Grit Blogs > Spring Peeper Farm

Bottle-fed Calves, Hatched Eggs, and Ornery Goats

A photo of Lisa and familyWell, once again it’s been nonstop here. We are at that point that we are starting to wonder if it’s all worth it. There’s so much work, and it just never stops. We don’t have 2 minutes to ourselves. We have decided as a family tonight that we are going to set a day or evening where we are going to do something for just the family. The problem is finding that day.

Today was a beautiful day, as has been the last week. I hope that spring is finally here. The goats were happy outside and I cleaned out the chicks and the greenhouse. J. did the chicken coop.

The piglets are doing great. Someone came and picked one up after they were only one week old. We didn’t guaranteee that one. The person understood. Dave finally made a door for Wilbur so he can go outside and divided the pen with electric wire. Now we know why people tell us to put a barricade on the OUTSIDE of the electric fence. When you train pigs to the electric fence they actually run into the fence if zapped. They don’t back away from it like a normal animal. Charlotte ran through it and broke it twice! Sometimes pigs aren’t the brightest bulbs in the bunch.

Otis the calf and J.

Well Otis is here! He’s the cutest. I have no idea how we are going to eat him this fall after bottle feeding him and cuddling him. I know we shouldn’t ... but how can we not! I mean look at him. He’s got big beautiful eyes and such long eyelashes.

Otis the calf

I think this is the part where I become vegetarian.

We’ve been bottle feeding him twice a day now, and I’ve also started teaching him how to eat grain. He prefers slobbering all over me to eating the grain at the moment.

Esme and Whisper are now forever buddies. I have tried putting Febe in, but she terrorizes the poor things. Even outside she bullies her. I’m not liking that. J. is having a ball, though. They love him especially when he shows up with treats!

J and the goats

After much anticipation we have a grand total of 19 chicks! I put 53 to hatch and we had 20. One died after a day. This might not be a good average, but compared to last year it’s fabulous! Last year I put 30 eggs twice and got only 3 chicks. We were so disappointed. So 19 is pretty good.

Chicks under the light

Last week they demolished 3 buildings from our downtown area. It’s really sad to see them go. They’ve been there for 60+ years. They were ready to crumble since nobody was taking care of them. Most of the buildings in Weymouth are built over the water, so they’re on cribbing. Needless to say if it’s not taken care of the cribbing rots.

Buildings in downtown Weymouth

They’re planning on building an industrial building there. I had to give them ideas of color schemes. I think they liked a few of them.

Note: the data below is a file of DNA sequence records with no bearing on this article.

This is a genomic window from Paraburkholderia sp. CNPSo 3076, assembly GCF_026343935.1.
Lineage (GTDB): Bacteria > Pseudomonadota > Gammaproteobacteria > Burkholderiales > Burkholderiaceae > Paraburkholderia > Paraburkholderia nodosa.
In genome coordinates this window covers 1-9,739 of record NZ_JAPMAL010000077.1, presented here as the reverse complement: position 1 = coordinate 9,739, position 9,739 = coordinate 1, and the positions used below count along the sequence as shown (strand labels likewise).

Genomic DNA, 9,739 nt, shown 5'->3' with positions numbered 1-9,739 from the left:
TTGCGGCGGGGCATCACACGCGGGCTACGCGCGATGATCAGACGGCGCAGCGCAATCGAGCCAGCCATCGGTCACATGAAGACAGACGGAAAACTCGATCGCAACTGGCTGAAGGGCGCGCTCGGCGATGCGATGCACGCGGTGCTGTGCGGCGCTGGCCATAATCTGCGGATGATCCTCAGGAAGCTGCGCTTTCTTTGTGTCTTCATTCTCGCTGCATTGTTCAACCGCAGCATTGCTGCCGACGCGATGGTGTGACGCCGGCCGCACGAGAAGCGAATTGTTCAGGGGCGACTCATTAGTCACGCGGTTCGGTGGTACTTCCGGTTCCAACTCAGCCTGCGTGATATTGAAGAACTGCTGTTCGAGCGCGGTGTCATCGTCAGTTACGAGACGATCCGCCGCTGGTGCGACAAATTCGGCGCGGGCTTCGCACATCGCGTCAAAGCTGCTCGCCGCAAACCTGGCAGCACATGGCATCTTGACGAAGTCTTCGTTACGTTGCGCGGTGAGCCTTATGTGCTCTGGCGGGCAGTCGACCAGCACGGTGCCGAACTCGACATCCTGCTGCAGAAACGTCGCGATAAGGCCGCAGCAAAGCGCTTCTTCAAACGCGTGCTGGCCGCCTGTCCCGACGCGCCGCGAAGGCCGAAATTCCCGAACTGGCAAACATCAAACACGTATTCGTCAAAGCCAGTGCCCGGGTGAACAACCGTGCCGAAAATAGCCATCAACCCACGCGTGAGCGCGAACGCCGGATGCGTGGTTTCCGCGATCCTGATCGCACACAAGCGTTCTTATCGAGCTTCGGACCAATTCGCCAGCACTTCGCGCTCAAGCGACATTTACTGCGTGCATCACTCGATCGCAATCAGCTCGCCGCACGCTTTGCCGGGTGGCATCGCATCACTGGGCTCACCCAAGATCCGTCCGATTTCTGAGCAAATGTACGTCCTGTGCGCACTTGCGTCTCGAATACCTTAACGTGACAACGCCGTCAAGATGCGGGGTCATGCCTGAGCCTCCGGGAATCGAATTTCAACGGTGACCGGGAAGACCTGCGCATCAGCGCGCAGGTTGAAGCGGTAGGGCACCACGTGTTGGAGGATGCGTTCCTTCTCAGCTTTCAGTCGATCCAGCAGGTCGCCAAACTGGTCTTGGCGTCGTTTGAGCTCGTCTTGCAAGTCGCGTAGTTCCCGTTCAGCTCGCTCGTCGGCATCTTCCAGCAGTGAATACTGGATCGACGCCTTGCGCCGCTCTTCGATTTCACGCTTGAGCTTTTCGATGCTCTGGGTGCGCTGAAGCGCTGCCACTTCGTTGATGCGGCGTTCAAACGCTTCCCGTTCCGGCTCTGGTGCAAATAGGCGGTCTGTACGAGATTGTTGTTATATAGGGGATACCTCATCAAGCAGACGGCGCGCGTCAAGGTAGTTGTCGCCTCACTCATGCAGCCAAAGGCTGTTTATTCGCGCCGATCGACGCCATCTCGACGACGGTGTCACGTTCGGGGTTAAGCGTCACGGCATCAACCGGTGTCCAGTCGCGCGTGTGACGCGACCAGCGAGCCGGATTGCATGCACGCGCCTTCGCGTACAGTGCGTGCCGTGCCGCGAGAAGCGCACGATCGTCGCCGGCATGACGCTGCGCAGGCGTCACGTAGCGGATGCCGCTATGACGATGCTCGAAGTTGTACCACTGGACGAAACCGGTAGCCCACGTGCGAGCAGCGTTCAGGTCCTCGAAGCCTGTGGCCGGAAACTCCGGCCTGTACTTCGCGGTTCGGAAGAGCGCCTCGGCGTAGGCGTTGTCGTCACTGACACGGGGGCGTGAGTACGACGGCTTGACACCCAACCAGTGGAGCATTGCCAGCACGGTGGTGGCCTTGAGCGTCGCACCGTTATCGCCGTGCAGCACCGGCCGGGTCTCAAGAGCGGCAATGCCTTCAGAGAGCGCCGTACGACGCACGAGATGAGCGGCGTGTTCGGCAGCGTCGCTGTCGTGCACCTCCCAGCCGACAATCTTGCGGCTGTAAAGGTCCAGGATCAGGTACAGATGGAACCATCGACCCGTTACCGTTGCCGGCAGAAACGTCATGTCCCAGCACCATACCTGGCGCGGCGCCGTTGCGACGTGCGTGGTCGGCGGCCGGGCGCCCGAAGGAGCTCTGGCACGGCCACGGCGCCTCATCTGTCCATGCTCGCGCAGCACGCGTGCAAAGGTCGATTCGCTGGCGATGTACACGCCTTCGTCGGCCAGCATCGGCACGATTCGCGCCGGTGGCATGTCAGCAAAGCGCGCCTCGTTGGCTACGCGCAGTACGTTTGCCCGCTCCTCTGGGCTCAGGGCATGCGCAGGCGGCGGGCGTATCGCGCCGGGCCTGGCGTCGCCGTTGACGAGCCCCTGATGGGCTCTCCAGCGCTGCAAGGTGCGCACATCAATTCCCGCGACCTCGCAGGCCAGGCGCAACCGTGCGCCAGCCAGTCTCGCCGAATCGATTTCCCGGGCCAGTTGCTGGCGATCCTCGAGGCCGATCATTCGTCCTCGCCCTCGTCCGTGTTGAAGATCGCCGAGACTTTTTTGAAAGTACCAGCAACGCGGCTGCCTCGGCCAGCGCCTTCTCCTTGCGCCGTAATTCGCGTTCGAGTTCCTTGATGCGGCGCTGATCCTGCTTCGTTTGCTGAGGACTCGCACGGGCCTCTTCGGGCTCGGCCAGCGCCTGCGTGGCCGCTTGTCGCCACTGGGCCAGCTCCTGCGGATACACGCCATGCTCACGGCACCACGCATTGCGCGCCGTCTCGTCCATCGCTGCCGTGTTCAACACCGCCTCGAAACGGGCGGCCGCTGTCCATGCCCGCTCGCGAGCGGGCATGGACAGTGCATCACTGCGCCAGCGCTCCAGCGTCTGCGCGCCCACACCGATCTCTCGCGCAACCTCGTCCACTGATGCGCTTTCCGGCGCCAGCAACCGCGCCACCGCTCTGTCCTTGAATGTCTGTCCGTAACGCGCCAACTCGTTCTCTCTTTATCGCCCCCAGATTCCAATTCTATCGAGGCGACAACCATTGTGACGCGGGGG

I was so excited yesterday. I have flowers coming up!! My garlic is also starting. I was worried about the garlic, since I had planted it so late in the season. We actually had a snow storm the day after.

My tomato plants didn’t do all that well. They all sprouted up, stayed nice for a few days, then flopped over. It looked like a little forest going TIMBER!!!! At work we have a horticulturalist on staff, and she told me it’s call “damping off.” It’s a fungus. So I have to sterilize the pots and start over again. Wonderful.

Well I think that’s all I’ve got for this week. I know I’m probably forgetting something, but...oh well.

Have a Blessed Day!

Lisa

lisa_8
4/18/2010 8:30:58 PM

Thanks for your comments. I love reading them. Dave, I still think that they do send chicks in the mail. From what I understand chicks can live up to 3 days without food and water. I think it has to do with the yolk sac in the egg, it's still in them or something like that and they can live on that for a few days. Mind you it's not ideal, but if it has to be done, it's possible.


lisa_8
4/18/2010 8:25:57 PM

Thanks for your comments. I love reading them. Dave, I still think that they do send chicks in the mail. From what I understand chicks can live up to 3 days without food and water. I think it has to do with the yolk sac in the egg, it's still in them or something like that and they can live on that for a few days. Mind you it's not ideal, but if it has to be done, it's possible.


jesse_2
4/15/2010 12:21:12 PM

You can sprinkle cinnamon over seedlings to prevent damping off. Cinnamon has antifungal properties.


nebraska dave
4/12/2010 8:59:18 PM

Lisa, Spring time on the farm is always filled with new life and never ending work schedules. I can see that you are already in trouble with cutie Otis. The life and death that goes with farm life is definitely difficult to manage at times. It’s easy to send that ornery old bull or goat to the processing plant but the gentle ones are the hardest to part with. I guess that’s why I always liked milk cows. They have a longer life of usefulness. I’ve never been party to hatching chickens. We always bought them through the mail. It amazed me that they could cram all those chicks in a box with air holes and send them across the country and still be alive. I wonder if they still do that? My experience with chickens was to clean the chicken house during the hot summer months. It’s a wonder I didn’t die. That stuff sure made the garden grow the next year. It’s always sad to see the stately old building with history be demolished for a new apartment building or worse that modern day strip mall. Buildings are just not built like 50 years ago. Back then a building was built to last. Today a building is built for one purpose. When that purpose is done, the building is torn down and another is built for the next business. What a waste. I have a street near me that is a fast food area that seems to always be tearing down and rebuilding with the next fast food chain store. Thanks for sharing your farm adventures for all to read. I’ll look forward to next week.